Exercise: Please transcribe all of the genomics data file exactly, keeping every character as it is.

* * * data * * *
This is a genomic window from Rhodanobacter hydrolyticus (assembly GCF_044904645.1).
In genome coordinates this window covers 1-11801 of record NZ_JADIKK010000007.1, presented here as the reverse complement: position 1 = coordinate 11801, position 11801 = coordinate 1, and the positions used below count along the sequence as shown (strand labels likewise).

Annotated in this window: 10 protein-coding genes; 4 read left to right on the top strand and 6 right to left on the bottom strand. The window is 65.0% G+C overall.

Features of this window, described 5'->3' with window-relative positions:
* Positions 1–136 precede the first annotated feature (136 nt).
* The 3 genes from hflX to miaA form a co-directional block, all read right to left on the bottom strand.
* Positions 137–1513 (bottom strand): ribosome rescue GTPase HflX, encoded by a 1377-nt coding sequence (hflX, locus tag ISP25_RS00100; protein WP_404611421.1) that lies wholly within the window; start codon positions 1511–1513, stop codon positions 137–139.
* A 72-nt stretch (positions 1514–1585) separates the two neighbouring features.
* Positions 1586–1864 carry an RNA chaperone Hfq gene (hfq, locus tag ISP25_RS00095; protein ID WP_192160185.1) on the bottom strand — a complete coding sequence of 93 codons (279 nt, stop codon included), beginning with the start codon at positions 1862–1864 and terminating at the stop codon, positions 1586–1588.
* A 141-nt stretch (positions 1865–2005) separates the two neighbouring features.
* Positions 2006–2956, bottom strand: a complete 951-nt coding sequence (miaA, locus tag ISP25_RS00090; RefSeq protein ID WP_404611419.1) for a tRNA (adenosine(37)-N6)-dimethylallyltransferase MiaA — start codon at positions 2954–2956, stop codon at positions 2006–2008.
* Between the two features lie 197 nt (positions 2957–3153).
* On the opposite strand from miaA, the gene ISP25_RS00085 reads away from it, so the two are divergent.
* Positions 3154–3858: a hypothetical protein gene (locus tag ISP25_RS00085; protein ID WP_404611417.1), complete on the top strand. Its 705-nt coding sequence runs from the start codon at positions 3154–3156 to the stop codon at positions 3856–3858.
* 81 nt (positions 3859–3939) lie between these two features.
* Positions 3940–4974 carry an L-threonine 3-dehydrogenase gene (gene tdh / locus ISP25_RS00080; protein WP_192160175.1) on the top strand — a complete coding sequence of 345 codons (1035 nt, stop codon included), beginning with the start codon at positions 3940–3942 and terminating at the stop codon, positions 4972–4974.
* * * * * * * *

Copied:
This is a genomic window from Rhodanobacter hydrolyticus (assembly GCF_044904645.1).
In genome coordinates this window covers 1-11801 of record NZ_JADIKK010000007.1, presented here as the reverse complement: position 1 = coordinate 11801, position 11801 = coordinate 1, and the positions used below count along the sequence as shown (strand labels likewise).

Annotated in this window: 10 protein-coding genes; 4 read left to right on the top strand and 6 right to left on the bottom strand. The window is 65.0% G+C overall.

Features of this window, described 5'->3' with window-relative positions:
* Positions 1–136 precede the first annotated feature (136 nt).
* The 3 genes from hflX to miaA form a co-directional block, all read right to left on the bottom strand.
* Positions 137–1513 (bottom strand): ribosome rescue GTPase HflX, encoded by a 1377-nt coding sequence (hflX, locus tag ISP25_RS00100; protein WP_404611421.1) that lies wholly within the window; start codon positions 1511–1513, stop codon positions 137–139.
* A 72-nt stretch (positions 1514–1585) separates the two neighbouring features.
* Positions 1586–1864 carry an RNA chaperone Hfq gene (hfq, locus tag ISP25_RS00095; protein ID WP_192160185.1) on the bottom strand — a complete coding sequence of 93 codons (279 nt, stop codon included), beginning with the start codon at positions 1862–1864 and terminating at the stop codon, positions 1586–1588.
* A 141-nt stretch (positions 1865–2005) separates the two neighbouring features.
* Positions 2006–2956, bottom strand: a complete 951-nt coding sequence (miaA, locus tag ISP25_RS00090; RefSeq protein ID WP_404611419.1) for a tRNA (adenosine(37)-N6)-dimethylallyltransferase MiaA — start codon at positions 2954–2956, stop codon at positions 2006–2008.
* Between the two features lie 197 nt (positions 2957–3153).
* On the opposite strand from miaA, the gene ISP25_RS00085 reads away from it, so the two are divergent.
* Positions 3154–3858: a hypothetical protein gene (locus tag ISP25_RS00085; protein ID WP_404611417.1), complete on the top strand. Its 705-nt coding sequence runs from the start codon at positions 3154–3156 to the stop codon at positions 3856–3858.
* 81 nt (positions 3859–3939) lie between these two features.
* Positions 3940–4974 carry an L-threonine 3-dehydrogenase gene (gene tdh / locus ISP25_RS00080; protein WP_192160175.1) on the top strand — a complete coding sequence of 345 codons (1035 nt, stop codon included), beginning with the start codon at positions 3940–3942 and terminating at the stop codon, positions 4972–4974.